03 December, 2014


When digging or planting in your yard along the house, you may have noticed a difference in the building materials, where the ground meets the foundation. Many homes that were built from about 1915 through to the 1950’s, used structural clay (tile) blocks for the foundation walls. Prior to 1915, cut stone blocks or bricks were often used to build the foundation. Clay blocks were less expensive than stone blocks and easier to handle because their light weight. Their larger size (approximately 8" x 12" or 8" x 16") provided a labor savings in erecting the foundation compared to brick and were usually found on the outside foundation wall, below the soil line (or “grade”) with several rows of the more costly bricks exposed above grade

Clay blocks were not fired long enough to have a hardened surface like brick, so they are vulnerable to the destructive effects of weather exposure. If the outside foundation walls become open to the elements, the blocks can become soft and porous, and will spall or deteriorate in a fairly short period of time. This can lead to voids in your foundation and water seeping into your basement. It’s important that you fill any voids where the block face may have broken away. Use some old bricks and mortar to fill the opening. You can use the same method to make a repair on the interior surface of the wall.

If your lawn has settled over the years, exposing the clay blocks, it is to your advantage to get it covered back up again as soon as possible. There are several ways to go about this. The easiest approach is to ‘ramp’ soil around the house so that the exposed blocks of your foundation are covered, sloping away from the house to the level of the rest of the lawn. The ramped soil will also direct surface water away from the foundation preventing water seepage into the wall. Another way would be to bring in a couple of loads of topsoil to raise the level of the lawn around the house to cover the clay tile. Then, you would have to plant new grass seed. This method involves a lot of labor—your own or paid help—and patience in tending the new grass. A third method would be to take some railroad ties or treated landscape timbers and enclose an area surrounding the foundation. The enclosed area, when filled with dirt high enough to cover the exposed blocks, will give you a raised bed perfect for planting shrubs or flowers. Keep shrubs a couple of feet or more away from the house.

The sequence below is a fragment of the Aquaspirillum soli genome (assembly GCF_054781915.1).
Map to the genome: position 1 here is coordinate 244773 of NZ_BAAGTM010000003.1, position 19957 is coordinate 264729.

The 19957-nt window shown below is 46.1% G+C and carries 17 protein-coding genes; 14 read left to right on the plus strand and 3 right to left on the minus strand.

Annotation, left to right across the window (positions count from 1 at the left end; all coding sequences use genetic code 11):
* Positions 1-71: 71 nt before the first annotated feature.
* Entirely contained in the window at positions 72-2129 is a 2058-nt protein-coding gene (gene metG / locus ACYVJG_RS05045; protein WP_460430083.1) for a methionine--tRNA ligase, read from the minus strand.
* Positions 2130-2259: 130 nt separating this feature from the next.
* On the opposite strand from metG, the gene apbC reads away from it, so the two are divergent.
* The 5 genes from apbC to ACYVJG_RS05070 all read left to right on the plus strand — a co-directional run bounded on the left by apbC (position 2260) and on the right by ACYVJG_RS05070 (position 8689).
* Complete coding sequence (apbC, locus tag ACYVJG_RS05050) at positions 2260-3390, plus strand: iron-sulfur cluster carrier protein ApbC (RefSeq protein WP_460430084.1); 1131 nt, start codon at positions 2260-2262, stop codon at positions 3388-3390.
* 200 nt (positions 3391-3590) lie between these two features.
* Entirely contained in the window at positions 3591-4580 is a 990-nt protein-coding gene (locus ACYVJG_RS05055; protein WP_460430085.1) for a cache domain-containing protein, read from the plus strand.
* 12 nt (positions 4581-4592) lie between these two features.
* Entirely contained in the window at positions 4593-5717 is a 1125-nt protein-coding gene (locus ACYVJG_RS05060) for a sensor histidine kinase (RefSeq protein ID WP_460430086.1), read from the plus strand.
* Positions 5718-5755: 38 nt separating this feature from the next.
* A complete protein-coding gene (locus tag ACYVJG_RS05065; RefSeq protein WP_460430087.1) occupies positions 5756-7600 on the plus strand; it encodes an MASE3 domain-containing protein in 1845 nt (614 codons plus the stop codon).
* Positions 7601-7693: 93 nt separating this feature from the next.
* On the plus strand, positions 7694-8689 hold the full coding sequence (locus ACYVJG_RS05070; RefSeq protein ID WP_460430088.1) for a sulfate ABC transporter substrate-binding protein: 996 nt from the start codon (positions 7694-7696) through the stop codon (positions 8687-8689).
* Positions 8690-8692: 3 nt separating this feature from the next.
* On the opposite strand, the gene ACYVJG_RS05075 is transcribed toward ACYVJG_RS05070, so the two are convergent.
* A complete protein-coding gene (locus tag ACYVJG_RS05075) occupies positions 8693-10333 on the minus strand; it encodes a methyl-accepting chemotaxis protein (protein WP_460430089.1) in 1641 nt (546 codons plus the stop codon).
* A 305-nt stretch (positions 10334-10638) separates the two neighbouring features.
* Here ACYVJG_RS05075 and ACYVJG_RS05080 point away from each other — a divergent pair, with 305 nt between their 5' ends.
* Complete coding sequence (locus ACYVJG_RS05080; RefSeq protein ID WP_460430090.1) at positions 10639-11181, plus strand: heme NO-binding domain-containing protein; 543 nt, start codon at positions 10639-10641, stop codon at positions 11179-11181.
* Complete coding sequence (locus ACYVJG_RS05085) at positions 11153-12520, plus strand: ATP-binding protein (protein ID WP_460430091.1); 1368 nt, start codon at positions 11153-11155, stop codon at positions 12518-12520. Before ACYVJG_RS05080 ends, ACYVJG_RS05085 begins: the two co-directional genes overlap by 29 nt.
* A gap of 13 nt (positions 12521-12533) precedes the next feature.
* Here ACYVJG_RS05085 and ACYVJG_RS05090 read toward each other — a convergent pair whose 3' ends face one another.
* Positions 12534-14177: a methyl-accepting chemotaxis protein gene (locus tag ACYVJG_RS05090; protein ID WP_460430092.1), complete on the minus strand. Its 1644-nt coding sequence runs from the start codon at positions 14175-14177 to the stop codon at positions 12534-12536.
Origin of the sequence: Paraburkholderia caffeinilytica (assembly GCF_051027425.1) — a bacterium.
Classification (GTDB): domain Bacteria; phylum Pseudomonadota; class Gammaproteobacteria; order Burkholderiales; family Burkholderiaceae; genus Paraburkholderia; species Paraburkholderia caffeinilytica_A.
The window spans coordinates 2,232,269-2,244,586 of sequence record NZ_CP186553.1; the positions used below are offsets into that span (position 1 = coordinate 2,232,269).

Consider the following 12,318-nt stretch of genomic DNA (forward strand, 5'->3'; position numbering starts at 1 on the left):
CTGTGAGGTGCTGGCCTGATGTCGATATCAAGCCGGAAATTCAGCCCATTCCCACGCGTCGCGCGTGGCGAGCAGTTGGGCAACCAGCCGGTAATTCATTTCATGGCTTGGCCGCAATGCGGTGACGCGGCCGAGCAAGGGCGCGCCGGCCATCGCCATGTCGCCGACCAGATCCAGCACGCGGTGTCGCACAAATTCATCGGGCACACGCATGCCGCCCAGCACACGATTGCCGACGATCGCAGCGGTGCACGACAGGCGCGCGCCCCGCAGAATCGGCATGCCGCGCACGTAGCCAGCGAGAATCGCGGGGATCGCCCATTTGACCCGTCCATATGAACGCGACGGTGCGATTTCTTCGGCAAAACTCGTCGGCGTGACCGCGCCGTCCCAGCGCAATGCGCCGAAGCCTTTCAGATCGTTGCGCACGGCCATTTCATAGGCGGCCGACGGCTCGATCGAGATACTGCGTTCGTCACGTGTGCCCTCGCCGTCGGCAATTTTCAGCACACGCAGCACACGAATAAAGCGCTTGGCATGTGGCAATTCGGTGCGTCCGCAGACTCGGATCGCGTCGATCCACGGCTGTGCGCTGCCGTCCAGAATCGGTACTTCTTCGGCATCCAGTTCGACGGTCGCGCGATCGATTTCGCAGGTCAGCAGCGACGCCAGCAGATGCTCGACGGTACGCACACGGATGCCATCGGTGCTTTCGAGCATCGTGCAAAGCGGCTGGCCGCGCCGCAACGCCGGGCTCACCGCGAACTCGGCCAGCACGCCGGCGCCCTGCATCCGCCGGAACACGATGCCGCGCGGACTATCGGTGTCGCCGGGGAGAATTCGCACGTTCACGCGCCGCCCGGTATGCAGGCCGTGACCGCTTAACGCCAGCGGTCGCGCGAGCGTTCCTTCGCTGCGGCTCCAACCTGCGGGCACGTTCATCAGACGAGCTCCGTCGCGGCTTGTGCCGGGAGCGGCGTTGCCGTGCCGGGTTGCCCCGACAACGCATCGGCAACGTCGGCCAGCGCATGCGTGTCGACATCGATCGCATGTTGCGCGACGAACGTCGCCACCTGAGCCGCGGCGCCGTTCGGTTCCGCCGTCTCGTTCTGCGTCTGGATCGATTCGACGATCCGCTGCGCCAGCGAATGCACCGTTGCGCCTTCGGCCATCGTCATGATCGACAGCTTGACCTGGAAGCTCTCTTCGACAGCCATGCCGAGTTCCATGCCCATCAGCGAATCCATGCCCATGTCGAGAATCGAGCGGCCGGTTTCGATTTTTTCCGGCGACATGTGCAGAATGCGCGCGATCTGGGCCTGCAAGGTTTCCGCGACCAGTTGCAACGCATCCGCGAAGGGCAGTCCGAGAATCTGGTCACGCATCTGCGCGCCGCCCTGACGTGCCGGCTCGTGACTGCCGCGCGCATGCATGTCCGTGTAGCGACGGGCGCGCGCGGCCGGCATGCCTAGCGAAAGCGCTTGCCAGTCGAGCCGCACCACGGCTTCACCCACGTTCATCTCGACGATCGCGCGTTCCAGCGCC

There are some other simple ways of doing all this—but, however you do it, the object is to get the tile covered and protected from the weather. Like many smaller repairs, this situation has a way of turning into a bigger problem, if care is not taken. So, take a look around your home, see what is your situation, and plan your course of action. 

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